My Conversation With Chris Darden: 'The Gloves Were a Hail Mary'

It has been 22 years and Darden says he is still paying the price.


I’ve waited more than two decades to interview Chris Darden. As the main anchor for CNN’s gavel to gavel coverage of the O.J. Simpson criminal trial, I followed every moment of testimony and more. Yet, I never had the opportunity to sit and talk candidly and openly with the former prosecutor. It has been 22 years since his team lost the “Trial of the Century” and Chris Darden says he is still paying the price, especially with the renewed interest generated by the FX miniseries and multi-part ESPN documentary.

His 1996 book In Contempt was recently re-released but much of this man remained a mystery to me. This week, I finally interviewed Darden at his sprawling house north of Los Angeles for the syndicated news magazine Inside Edition where he set the record straight. Darden told me the case continues to haunt him professionally and personally. 

I think I’m still in the middle of it again. I don’t think I’ve reached the end of it.  I lost friends to the point where I hardly have any friends, I could count my friends on four fingers to this day.

The former LA prosecutor is now a defense attorney, in part because he says he was unceremoniously terminated from the DA’s office following the Simpson trial. That slap in the face still seems raw for Darden.

Someone called me and said, ‘Darden you got fired from the DA’s office,’ and I went, what? No I didn’t no way not my friends, not my colleagues, not my people, not my team. After all the blood I’ve shed, hell no. At the time I think Gil (District Attorney Gil Garcetti) was in Italy and the Chief Deputy DA said, ‘When he calls in, I’ll tell him.’ That very same day they penned a letter and put it in the mail. I received that letter a few days later that said, ‘I spoke to Gil about it. The decision is final. You’re terminated.’ And then in handwriting it read, ‘Have a good life.’

Darden readily admits the racial tensions in the city following the acquittal of the LAPD officers in the Rodney King case set the stage for payback in the Simpson trial.

I understand why black folks in the city of LA in 1994 felt the way they felt because we as a community were treated, not poorly, but badly. Badly by the LAPD in the 1990s and the late ‘80s and after seeing what they did to Rodney King and for those officers to walk, I could understand why people were upset.

Darden says jury consultants for both sides in the Simpson case knew that middle-aged African American females would be most sympathetic to O.J. but claims that information was disregarded by prosecutors before he joined the team. He says he knew the case was lost his first day before the jury.

The first time I walked into the courtroom which was after the first twelve permanent jurors were selected I didn’t understand. I defy anybody to come and tell me, ‘Hey I had a jury with nine African Americans on it out of twelve here in the county of Los Angeles.’ In thirty-six years, that was the first time I saw that, I hadn’t seen it before and haven’t seen it since.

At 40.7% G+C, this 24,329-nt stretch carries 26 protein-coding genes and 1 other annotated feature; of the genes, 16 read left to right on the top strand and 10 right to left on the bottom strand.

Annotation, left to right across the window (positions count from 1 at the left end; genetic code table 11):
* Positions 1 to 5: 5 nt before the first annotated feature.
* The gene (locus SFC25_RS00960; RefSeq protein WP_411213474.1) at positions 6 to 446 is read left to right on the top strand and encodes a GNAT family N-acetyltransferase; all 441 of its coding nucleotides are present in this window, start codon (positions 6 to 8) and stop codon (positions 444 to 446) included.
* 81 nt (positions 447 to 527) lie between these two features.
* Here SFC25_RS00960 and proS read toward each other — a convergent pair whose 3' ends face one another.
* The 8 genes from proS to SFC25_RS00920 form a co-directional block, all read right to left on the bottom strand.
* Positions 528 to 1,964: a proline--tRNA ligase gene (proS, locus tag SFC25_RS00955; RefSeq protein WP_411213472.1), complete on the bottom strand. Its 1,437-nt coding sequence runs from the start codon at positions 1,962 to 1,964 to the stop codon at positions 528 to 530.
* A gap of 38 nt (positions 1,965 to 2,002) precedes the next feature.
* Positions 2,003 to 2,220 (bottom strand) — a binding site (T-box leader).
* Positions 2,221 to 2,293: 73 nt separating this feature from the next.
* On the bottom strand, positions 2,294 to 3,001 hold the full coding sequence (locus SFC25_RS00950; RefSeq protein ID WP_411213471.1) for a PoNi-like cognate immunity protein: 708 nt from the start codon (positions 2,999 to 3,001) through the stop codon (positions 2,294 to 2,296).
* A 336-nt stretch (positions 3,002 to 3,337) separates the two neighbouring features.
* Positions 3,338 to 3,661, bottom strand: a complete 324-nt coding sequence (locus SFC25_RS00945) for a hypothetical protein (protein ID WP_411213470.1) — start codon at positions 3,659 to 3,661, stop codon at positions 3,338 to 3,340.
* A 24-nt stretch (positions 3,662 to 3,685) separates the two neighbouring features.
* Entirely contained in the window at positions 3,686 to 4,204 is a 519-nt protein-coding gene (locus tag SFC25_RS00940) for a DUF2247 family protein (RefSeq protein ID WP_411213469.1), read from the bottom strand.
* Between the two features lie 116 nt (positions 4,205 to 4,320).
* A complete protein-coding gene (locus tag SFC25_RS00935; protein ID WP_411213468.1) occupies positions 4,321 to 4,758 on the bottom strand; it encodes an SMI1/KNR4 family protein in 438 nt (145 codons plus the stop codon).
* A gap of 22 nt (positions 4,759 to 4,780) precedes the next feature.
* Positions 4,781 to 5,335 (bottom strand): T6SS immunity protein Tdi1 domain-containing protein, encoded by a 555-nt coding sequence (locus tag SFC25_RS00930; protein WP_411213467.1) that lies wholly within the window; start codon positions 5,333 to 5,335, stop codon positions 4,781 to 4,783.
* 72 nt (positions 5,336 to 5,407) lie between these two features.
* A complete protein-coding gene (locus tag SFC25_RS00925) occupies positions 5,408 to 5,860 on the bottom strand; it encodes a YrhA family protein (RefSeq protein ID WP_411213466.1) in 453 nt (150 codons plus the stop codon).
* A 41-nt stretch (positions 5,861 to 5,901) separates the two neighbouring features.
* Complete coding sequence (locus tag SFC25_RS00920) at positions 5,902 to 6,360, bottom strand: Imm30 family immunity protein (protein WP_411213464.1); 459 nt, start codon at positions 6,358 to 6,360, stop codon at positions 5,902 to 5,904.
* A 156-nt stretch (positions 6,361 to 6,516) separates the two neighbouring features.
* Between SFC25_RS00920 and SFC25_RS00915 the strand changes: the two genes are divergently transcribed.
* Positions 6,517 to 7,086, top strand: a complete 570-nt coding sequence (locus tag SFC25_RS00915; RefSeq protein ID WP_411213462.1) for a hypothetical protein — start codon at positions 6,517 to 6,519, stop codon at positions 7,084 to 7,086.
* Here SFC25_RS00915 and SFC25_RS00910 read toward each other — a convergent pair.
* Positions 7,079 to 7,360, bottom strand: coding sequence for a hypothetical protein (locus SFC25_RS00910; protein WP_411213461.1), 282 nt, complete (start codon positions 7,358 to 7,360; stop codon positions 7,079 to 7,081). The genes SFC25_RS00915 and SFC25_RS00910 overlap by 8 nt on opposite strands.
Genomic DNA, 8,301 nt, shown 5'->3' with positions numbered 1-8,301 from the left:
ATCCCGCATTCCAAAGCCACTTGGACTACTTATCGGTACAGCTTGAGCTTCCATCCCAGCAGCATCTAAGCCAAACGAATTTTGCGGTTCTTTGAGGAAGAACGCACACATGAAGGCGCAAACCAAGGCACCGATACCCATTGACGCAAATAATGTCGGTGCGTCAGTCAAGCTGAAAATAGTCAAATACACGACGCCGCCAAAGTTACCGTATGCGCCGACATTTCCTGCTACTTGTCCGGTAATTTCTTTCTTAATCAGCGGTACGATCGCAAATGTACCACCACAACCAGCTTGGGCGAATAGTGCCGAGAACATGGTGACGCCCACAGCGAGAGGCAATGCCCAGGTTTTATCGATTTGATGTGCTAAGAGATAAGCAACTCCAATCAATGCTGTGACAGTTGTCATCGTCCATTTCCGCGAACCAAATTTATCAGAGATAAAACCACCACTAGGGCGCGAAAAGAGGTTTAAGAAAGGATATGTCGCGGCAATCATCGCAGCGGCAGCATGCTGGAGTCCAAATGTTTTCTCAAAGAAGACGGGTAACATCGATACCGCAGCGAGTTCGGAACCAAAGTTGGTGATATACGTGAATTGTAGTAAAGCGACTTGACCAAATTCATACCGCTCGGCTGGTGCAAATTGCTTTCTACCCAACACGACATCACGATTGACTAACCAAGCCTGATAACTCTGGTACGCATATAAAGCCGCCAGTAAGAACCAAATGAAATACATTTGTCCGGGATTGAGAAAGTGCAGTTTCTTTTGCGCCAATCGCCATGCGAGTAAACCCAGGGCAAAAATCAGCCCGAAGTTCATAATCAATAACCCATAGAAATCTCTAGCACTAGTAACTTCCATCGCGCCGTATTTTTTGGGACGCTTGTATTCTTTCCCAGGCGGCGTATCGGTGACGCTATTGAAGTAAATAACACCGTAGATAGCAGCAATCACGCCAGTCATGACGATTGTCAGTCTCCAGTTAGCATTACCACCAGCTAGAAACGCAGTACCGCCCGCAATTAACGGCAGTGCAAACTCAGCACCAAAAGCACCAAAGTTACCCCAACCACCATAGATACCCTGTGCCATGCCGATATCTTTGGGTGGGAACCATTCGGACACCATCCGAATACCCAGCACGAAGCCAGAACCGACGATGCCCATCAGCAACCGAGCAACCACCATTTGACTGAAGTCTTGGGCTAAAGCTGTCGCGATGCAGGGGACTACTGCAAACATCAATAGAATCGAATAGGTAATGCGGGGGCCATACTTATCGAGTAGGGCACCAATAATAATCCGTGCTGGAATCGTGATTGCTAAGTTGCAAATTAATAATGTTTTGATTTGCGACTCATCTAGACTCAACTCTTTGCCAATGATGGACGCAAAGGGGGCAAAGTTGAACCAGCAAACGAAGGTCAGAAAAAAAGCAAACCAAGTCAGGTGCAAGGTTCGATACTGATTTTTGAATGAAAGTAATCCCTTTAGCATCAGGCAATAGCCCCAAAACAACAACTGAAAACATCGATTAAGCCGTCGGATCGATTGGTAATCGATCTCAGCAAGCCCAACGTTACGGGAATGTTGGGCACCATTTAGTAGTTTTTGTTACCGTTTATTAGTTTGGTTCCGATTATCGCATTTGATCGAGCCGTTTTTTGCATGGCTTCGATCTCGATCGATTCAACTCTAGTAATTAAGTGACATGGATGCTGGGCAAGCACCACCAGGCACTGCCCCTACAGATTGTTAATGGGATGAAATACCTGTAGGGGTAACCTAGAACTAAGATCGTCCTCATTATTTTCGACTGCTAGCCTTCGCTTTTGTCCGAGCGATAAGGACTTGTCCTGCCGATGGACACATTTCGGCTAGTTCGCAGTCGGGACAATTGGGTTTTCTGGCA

Despite the drama portrayed in the mini-series, Darden maintains he harbors no ill will toward lead defense attorney Johnnie Cochran, Jr. In fact, he says he misses his former adversary and believes Cochran’s voice is just as needed today as it was two decades ago.

It became a race case because of what good lawyers can do with a case. They crafted their defense using race as the case of that defense. They were able to create a race case out of a case that was really simply a double murder.

But Darden still bristles over his belief that Simpson was the unlikely beneficiary of the jurors’ frustration and emotion over the racial divide in Los Angeles.

Home boy (O.J. Simpson) don’t even come to the hood. They don’t know him in the hood. He doesn’t know where he hood is. He doesn’t live there. He doesn’t go there. He doesn’t support it. He’s not a part of it. And that he should benefit just goes to show you how far some folks were willing to go to make a point. There’s no brother on the planet luckier than O.J. Simpson. He’s lucky he had me.

Darden feels strongly that there is plenty of blame to go around for losing the trial but he defends his controversial decision to have OJ Simpson try on the gloves. That move was widely panned by observers as a key mistake.

I don’t mind being responsible for the gloves. I think I created some of the best courtroom drama in the history of American jurisprudence.

But it’s not about drama it’s about winning a case.

You know what? Sometimes it is about drama. Sometimes it is all about that Perry Mason moment and sometimes in a case where one side is desperate to win - desperate situations call for desperate moves. I could see that ship sailing.  That ship sailed out of the harbor. It was in open sea.

So the gloves were a Hail Mary for you?

For me, the gloves were a Hail Mary.

Darden is resigned to the fact that he will forever be judged, first and foremost, by the OJ Simpson case, but he maintains he is a survivor.

If people could walk in my shoes for a year, most people by the end of the day, you’d be on your knees, unable to stand, but crawling. I’ve been through hell and back because of that trial. I’m still standing.

So was it worth it? All of this pain, all of this loss was it worth it?

No. It was not worth it.